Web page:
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Archive for October, 2009

Monday, October 26, 2009

I inherited my fascination with flight from my father who was a high school kid when World War II dominated the scene.  He had dreams of flying back then.  In many ways, it was an air war.  But my dad’s dreams of piloting aircraft were never realized.

We made model airplanes together, and spent hours at the end of runways just watching the airplanes land.  Dad’s sense of wonder rose up whenever a big old airliner approached the landing site.  I can still hear him describe the sensation of take off in the new Boeing 707 on business trips; the power of four jet engines thrusting that big bird into the clouds.  Impossible, he would say, but there it is.  Take a look.  The fact that those heavy steel machines could get off the ground at all was miracle enough for my Dad.  He was a true believer.

So I read and re-read all the entries related to flight in our Compton’s Encyclopedia as a kid just in case I ever ended up in flight school.  I wanted to have head start on my classmates.  The basics of lift and drag and aerodynamics fueled my own dreams.  Ailerons and rudders and instrument panels and flaps and trim tabs.  Retractable gear.  Vector navigation.  I remember pouring over the maps with my rich-kid pal who secured a multi-engine rating just after he got his drivers license.  We would map out our journey, factoring cross winds and fuel consumption.  We’d fly his dad’s Cessna Skymaster all over Southern California.

So when I heard that there would be a movie about Amelia Earhart, I knew I’d be first in line on opening day – just like I did when the Howard Hughes movie was released (The Aviator).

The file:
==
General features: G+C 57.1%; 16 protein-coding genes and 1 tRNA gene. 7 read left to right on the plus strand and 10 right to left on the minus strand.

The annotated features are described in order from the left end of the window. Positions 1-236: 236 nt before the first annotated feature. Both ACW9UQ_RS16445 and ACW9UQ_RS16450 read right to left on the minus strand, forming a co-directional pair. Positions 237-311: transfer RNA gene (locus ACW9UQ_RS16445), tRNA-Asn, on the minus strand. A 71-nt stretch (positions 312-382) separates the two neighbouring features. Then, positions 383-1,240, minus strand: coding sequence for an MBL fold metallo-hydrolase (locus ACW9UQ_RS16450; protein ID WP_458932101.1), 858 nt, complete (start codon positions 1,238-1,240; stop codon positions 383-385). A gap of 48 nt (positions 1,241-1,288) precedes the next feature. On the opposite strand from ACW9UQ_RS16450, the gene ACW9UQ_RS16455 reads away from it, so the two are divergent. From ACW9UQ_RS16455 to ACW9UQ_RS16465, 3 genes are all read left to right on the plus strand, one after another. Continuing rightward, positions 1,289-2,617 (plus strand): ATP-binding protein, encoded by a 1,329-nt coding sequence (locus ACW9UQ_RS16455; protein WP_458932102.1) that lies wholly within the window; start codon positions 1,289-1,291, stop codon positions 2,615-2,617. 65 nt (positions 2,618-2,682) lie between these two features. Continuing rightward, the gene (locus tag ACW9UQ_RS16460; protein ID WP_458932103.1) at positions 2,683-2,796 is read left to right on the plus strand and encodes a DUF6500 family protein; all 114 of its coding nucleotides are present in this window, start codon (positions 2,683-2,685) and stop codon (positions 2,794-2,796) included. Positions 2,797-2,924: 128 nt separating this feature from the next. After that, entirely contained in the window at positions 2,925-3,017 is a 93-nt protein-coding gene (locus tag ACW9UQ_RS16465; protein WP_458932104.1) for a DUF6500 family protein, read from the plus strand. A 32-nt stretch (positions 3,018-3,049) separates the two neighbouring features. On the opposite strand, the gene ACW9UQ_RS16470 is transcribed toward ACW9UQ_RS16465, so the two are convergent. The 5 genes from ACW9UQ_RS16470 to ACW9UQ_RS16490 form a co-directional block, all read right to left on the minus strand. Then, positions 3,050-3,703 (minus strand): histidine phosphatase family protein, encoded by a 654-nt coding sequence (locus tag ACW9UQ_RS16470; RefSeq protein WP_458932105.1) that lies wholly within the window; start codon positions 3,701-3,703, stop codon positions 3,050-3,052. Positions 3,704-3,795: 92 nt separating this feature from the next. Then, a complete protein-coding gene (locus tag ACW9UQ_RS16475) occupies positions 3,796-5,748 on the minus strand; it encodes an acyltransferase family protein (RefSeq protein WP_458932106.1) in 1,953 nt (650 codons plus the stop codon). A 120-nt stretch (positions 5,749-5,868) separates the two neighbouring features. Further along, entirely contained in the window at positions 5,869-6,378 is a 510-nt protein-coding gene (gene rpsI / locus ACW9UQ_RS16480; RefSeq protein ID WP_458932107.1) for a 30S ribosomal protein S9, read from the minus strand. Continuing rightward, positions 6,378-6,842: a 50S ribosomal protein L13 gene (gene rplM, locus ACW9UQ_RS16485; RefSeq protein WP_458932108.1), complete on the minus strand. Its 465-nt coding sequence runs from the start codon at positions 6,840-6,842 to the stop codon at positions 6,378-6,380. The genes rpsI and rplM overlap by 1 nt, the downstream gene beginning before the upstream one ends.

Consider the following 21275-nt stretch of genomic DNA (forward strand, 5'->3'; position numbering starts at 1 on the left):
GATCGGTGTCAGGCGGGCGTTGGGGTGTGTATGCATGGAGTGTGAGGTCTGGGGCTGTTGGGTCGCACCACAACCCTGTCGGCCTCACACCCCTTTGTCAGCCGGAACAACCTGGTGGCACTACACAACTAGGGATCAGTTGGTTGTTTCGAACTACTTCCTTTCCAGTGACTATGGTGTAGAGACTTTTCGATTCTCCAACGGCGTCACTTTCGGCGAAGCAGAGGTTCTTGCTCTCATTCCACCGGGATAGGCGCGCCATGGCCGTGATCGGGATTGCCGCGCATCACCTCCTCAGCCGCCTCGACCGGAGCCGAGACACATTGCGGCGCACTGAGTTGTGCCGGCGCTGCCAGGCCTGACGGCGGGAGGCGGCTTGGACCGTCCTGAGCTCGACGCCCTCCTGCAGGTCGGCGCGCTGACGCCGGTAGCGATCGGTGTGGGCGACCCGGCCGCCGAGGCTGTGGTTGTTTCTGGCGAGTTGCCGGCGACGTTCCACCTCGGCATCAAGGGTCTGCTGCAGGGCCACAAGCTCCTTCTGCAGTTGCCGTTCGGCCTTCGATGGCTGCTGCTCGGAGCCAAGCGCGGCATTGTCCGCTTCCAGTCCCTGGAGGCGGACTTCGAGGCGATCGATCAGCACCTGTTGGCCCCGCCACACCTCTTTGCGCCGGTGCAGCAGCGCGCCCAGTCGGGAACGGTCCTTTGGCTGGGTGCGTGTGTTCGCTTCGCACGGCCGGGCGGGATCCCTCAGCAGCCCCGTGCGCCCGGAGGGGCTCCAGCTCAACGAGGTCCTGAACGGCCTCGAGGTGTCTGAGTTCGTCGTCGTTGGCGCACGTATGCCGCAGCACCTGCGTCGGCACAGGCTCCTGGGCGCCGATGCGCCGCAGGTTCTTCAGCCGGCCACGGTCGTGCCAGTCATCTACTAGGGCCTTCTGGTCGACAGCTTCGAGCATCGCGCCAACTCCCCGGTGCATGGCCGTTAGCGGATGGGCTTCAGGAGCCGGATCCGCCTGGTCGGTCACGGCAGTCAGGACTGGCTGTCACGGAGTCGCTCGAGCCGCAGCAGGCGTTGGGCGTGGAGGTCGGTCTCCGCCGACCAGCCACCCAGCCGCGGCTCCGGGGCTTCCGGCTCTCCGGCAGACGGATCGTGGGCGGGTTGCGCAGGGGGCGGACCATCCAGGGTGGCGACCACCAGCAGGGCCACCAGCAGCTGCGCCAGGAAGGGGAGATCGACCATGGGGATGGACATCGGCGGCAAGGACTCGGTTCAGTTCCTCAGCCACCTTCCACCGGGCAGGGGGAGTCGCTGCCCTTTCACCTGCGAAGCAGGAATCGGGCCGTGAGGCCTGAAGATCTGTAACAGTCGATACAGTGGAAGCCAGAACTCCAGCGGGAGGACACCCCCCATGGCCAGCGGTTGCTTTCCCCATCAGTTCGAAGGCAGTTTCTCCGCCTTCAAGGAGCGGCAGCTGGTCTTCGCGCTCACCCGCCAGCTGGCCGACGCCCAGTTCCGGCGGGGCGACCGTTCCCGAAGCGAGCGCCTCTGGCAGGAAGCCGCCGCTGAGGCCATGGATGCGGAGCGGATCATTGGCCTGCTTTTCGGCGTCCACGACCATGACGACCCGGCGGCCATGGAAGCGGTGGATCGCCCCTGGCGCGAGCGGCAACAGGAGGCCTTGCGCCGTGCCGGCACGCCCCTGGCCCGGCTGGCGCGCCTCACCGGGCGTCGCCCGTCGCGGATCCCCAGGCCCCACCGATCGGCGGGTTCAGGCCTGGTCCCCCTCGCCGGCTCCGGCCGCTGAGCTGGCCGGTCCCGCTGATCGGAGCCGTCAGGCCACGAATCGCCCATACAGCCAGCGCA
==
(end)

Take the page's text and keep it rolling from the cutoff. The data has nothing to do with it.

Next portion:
Seeing the movie (starring Hilliary Swank as Amelia Earhart) is better than a trip to the museum.  You get to see these old historic birds fly.  She flew them all.  The single engine speedster.  The heavy seaplane.  The tri-motor.  And finally, the Lockheed Electra 10E.  It is all right by me when the special effects kick in, computer generated graphics and the use of models.  But then, this film, made by a purist, used real airplanes and real flight sequences.  The Lockheed Electra in polished chrome with the radial engines sparkled in the sunlight.  It called up all those memories from Compton’s Encyclopedia, complete with a musical score.

Amelia’s life was complicated.  The focus and drive to break records and inspire are now the stuff of legend.  Her personal life, too.  Was hers a marriage of convenience (to fund the flying) or was it love?  She was just a little girl when the Wright Brothers proved that it could be done.  A child of the heady roaring twenties, she became one of those models of can-do Americanism during the dark depression years when the New Deal set the pace for innovation and hard work.  After conquering the trans-Atlantic barrier, and the trans-continental, too, she set her sights on the impossible: circumnavigating the globe along the Equator.  Twenty-four thousand miles.  It had not been done before.  She would be the first.  And she nearly made it.

Except for the last great challenge.  And there, she would be lost to history.  Crossing the Atlantic was tough enough.  But the Pacific.  Wow.  It would be nearly five thousand miles over water with but two stops.  Howard Island and Hawaii.  A few years before, she made the trip from California to Hawaii: two thousand miles over water.